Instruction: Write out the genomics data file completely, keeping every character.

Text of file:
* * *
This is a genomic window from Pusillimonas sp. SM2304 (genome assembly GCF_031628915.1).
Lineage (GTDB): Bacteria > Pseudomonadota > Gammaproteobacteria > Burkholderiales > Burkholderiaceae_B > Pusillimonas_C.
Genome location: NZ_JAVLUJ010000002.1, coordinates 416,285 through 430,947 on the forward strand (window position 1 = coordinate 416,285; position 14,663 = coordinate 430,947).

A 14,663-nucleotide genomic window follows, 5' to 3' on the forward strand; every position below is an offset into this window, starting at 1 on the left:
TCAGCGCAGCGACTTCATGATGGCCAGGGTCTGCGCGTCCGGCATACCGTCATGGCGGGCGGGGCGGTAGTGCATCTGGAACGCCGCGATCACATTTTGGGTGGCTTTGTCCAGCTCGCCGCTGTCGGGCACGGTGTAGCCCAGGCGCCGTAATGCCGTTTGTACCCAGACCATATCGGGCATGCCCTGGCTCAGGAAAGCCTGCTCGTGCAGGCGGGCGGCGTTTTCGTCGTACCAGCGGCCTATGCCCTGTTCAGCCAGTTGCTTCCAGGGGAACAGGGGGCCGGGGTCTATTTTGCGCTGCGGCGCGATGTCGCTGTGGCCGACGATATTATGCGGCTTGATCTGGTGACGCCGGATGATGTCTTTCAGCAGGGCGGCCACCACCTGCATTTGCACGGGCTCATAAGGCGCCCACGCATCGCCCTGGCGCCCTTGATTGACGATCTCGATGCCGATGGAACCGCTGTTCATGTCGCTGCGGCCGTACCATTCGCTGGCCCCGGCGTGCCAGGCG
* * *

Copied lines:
This is a genomic window from Pusillimonas sp. SM2304 (genome assembly GCF_031628915.1).
Lineage (GTDB): Bacteria > Pseudomonadota > Gammaproteobacteria > Burkholderiales > Burkholderiaceae_B > Pusillimonas_C.
Genome location: NZ_JAVLUJ010000002.1, coordinates 416,285 through 430,947 on the forward strand (window position 1 = coordinate 416,285; position 14,663 = coordinate 430,947).

A 14,663-nucleotide genomic window follows, 5' to 3' on the forward strand; every position below is an offset into this window, starting at 1 on the left:
TCAGCGCAGCGACTTCATGATGGCCAGGGTCTGCGCGTCCGGCATACCGTCATGGCGGGCGGGGCGGTAGTGCATCTGGAACGCCGCGATCACATTTTGGGTGGCTTTGTCCAGCTCGCCGCTGTCGGGCACGGTGTAGCCCAGGCGCCGTAATGCCGTTTGTACCCAGACCATATCGGGCATGCCCTGGCTCAGGAAAGCCTGCTCGTGCAGGCGGGCGGCGTTTTCGTCGTACCAGCGGCCTATGCCCTGTTCAGCCAGTTGCTTCCAGGGGAACAGGGGGCCGGGGTCTATTTTGCGCTGCGGCGCGATGTCGCTGTGGCCGACGATATTATGCGGCTTGATCTGGTGACGCCGGATGATGTCTTTCAGCAGGGCGGCCACCACCTGCATTTGCACGGGCTCATAAGGCGCCCACGCATCGCCCTGGCGCCCTTGATTGACGATCTCGATGCCGATGGAACCGCTGTTCATGTCGCTGCGGCCGTACCATTCGCTGGCCCCGGCGTGCCAGGCG